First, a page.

Lehighton Girl Scouts celebrated Girl Scouting's 100th reunion by hosting a 100th Anniversary Alumnae Tea Sunday at Zion United Church of Christ.

Kathy Hosler, service unit manager, welcomed the Girl Scouts and the former and present leaders to the event, which focused on remembering the good times they have shared.

Carla Hickey, director of Community Partnerships, North Team, was the keynote speaker. She presented a PowerPoint presentation on the 100 years of leadership development.

After sharing the development of Girl Scouting in the United States by Juliette Gordon Low, Hickey spoke of the high points of development in 10 to 15 year increments. The program, which started March 12, 1912, has grown worldwide and includes girls from every country, religion, color and focus.

Currently, the local council has 41,000 girls and 15,000 adults.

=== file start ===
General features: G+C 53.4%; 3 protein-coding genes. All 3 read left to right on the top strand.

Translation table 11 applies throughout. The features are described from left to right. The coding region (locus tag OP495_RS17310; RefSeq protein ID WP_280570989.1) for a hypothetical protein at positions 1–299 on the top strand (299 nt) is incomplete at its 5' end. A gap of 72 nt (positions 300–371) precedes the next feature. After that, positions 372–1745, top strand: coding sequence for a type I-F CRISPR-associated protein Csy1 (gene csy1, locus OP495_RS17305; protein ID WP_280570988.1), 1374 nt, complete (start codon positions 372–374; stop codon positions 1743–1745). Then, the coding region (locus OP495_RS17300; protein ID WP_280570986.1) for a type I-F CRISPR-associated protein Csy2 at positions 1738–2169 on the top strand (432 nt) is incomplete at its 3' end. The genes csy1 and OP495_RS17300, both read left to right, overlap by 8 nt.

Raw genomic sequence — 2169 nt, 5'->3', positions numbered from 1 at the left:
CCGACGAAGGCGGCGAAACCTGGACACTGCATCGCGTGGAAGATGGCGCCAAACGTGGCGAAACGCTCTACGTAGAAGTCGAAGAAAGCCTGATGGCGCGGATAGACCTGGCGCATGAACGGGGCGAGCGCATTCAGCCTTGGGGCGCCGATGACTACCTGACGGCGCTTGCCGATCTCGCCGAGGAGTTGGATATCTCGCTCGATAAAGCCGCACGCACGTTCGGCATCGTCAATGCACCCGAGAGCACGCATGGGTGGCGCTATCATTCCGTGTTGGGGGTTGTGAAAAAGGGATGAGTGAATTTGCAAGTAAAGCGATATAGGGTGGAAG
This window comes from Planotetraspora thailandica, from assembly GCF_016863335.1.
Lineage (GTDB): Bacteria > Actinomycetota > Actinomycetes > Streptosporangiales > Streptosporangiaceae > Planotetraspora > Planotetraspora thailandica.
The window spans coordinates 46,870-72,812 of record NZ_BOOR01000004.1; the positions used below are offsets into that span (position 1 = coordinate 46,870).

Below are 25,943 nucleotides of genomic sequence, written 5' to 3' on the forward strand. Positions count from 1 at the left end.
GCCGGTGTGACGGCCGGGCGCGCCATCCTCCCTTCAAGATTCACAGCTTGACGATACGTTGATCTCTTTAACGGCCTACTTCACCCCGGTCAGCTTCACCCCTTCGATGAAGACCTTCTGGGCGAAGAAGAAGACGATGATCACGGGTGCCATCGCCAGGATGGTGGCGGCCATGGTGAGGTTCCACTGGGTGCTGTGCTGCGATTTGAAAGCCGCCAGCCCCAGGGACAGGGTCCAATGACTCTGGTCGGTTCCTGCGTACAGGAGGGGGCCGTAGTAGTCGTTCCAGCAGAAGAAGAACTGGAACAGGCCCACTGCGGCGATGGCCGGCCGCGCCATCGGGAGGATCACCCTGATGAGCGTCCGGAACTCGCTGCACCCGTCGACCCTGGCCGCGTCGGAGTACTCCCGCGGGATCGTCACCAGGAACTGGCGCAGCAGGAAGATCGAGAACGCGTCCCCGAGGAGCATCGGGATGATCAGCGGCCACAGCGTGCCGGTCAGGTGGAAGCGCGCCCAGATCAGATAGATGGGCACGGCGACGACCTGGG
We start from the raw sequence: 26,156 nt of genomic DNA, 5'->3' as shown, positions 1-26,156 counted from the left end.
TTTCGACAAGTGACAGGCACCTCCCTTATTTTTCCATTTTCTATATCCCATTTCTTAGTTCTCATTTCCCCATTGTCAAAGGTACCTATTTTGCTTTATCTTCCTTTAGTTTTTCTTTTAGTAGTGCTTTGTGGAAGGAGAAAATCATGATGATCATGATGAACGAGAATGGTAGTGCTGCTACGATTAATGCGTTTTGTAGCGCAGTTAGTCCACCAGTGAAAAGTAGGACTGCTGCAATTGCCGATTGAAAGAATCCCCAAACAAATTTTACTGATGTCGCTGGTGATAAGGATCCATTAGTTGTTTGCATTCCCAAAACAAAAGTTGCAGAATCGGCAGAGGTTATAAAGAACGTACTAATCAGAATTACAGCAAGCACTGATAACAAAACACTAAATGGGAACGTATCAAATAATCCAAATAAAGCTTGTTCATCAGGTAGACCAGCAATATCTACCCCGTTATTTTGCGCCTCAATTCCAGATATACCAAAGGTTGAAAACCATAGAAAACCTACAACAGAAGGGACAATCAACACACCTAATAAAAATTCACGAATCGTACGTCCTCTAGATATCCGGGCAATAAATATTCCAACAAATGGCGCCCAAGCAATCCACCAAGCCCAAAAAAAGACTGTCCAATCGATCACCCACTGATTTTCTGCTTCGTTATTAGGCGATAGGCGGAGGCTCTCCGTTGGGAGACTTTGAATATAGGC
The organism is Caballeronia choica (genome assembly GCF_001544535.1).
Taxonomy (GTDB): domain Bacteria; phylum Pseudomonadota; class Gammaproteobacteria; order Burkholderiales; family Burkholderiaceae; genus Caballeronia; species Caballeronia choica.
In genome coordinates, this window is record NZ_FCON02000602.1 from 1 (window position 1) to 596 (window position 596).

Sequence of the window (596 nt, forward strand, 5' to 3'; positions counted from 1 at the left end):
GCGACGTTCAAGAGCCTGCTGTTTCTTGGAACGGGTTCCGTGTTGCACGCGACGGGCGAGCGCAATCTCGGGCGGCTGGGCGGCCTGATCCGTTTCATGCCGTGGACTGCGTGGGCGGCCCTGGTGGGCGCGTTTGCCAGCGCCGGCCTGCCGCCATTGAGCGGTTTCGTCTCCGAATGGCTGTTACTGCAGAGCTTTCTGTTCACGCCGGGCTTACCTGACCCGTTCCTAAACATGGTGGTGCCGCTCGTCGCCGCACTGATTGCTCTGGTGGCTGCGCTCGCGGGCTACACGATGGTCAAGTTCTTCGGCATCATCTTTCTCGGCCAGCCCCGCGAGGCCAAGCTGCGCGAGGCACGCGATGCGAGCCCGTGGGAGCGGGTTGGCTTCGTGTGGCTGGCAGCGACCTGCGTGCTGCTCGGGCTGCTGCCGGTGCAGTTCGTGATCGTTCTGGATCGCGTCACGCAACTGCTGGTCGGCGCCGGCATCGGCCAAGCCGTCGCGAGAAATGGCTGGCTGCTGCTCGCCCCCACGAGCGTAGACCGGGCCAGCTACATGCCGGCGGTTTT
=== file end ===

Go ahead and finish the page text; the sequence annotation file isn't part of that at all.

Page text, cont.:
Low was a daughter of a Confederate general and actually met Sir Robert Baden-Powell, who founded Boy Scouts in 1907. Low recruited orphans and wealthy, mixed religions to join Girl Scouting.

Presently there are six levels of Scouting to accommodate girls along their journey of growing from a Daisy at kindergarten level to Ambassador, which is a girl in her senior year of high school.

Hickey said during World War II, Girl Scouts logged 15 million hours for the war effort. She also noted that in 1964, there were three million girls enrolled in Girl Scouting, which has never again reached that pinnacle.

She also noted that in the 1970s, Girl Scouting focused on the environment and on teaching girls career exploration, while the 1980s focused on contemporary issues. She added that 2012 is the Year of the Girl.

Following Hickey's presentation, Hosler offered photos and comments of Girl Scouting in Lehighton. She said that the Women's Club of Lehighton sponsored the first Girl Scout Troop in Lehighton in 1915. In July of 1917, the Girl Scout Council became the fifth chartered council in the United States.

Lehighton became part of Great Valley Council in 1961 and in May 2007, it became part of Girl Scouts of Eastern Pennsylvania.

Following the programs, leaders were served tea and a light luncheon by members of Girl Scout Senior Troop 3802. The tea sandwiches were prepared by Brownie Troop 3862.